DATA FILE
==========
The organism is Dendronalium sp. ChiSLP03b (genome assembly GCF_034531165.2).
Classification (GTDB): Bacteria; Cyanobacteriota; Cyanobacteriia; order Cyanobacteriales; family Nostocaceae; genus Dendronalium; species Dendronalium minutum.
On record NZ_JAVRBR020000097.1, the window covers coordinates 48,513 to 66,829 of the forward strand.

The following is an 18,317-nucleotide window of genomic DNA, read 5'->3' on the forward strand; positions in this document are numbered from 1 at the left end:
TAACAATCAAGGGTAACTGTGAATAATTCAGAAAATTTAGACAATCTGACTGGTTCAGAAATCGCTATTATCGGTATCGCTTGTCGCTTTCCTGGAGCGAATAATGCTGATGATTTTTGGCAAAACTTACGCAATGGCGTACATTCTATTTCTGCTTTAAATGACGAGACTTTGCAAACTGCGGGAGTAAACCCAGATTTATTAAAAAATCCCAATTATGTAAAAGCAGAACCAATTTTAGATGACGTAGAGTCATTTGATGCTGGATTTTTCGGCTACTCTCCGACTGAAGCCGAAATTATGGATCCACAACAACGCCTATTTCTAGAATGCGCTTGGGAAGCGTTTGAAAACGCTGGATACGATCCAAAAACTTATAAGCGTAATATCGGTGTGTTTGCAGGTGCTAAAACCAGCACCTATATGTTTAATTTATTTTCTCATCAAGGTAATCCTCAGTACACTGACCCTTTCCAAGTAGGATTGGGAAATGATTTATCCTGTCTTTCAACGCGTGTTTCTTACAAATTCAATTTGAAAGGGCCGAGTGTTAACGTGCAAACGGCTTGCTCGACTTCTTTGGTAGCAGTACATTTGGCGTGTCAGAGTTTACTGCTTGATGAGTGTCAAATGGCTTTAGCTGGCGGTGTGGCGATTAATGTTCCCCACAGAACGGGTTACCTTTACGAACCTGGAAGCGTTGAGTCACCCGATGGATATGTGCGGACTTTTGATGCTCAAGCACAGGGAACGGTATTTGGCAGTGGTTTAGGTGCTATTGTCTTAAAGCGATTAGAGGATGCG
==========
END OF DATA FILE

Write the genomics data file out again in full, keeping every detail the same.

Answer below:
The organism is Dendronalium sp. ChiSLP03b (genome assembly GCF_034531165.2).
Classification (GTDB): Bacteria; Cyanobacteriota; Cyanobacteriia; order Cyanobacteriales; family Nostocaceae; genus Dendronalium; species Dendronalium minutum.
On record NZ_JAVRBR020000097.1, the window covers coordinates 48,513 to 66,829 of the forward strand.

The following is an 18,317-nucleotide window of genomic DNA, read 5'->3' on the forward strand; positions in this document are numbered from 1 at the left end:
TAACAATCAAGGGTAACTGTGAATAATTCAGAAAATTTAGACAATCTGACTGGTTCAGAAATCGCTATTATCGGTATCGCTTGTCGCTTTCCTGGAGCGAATAATGCTGATGATTTTTGGCAAAACTTACGCAATGGCGTACATTCTATTTCTGCTTTAAATGACGAGACTTTGCAAACTGCGGGAGTAAACCCAGATTTATTAAAAAATCCCAATTATGTAAAAGCAGAACCAATTTTAGATGACGTAGAGTCATTTGATGCTGGATTTTTCGGCTACTCTCCGACTGAAGCCGAAATTATGGATCCACAACAACGCCTATTTCTAGAATGCGCTTGGGAAGCGTTTGAAAACGCTGGATACGATCCAAAAACTTATAAGCGTAATATCGGTGTGTTTGCAGGTGCTAAAACCAGCACCTATATGTTTAATTTATTTTCTCATCAAGGTAATCCTCAGTACACTGACCCTTTCCAAGTAGGATTGGGAAATGATTTATCCTGTCTTTCAACGCGTGTTTCTTACAAATTCAATTTGAAAGGGCCGAGTGTTAACGTGCAAACGGCTTGCTCGACTTCTTTGGTAGCAGTACATTTGGCGTGTCAGAGTTTACTGCTTGATGAGTGTCAAATGGCTTTAGCTGGCGGTGTGGCGATTAATGTTCCCCACAGAACGGGTTACCTTTACGAACCTGGAAGCGTTGAGTCACCCGATGGATATGTGCGGACTTTTGATGCTCAAGCACAGGGAACGGTATTTGGCAGTGGTTTAGGTGCTATTGTCTTAAAGCGATTAGAGGATGCG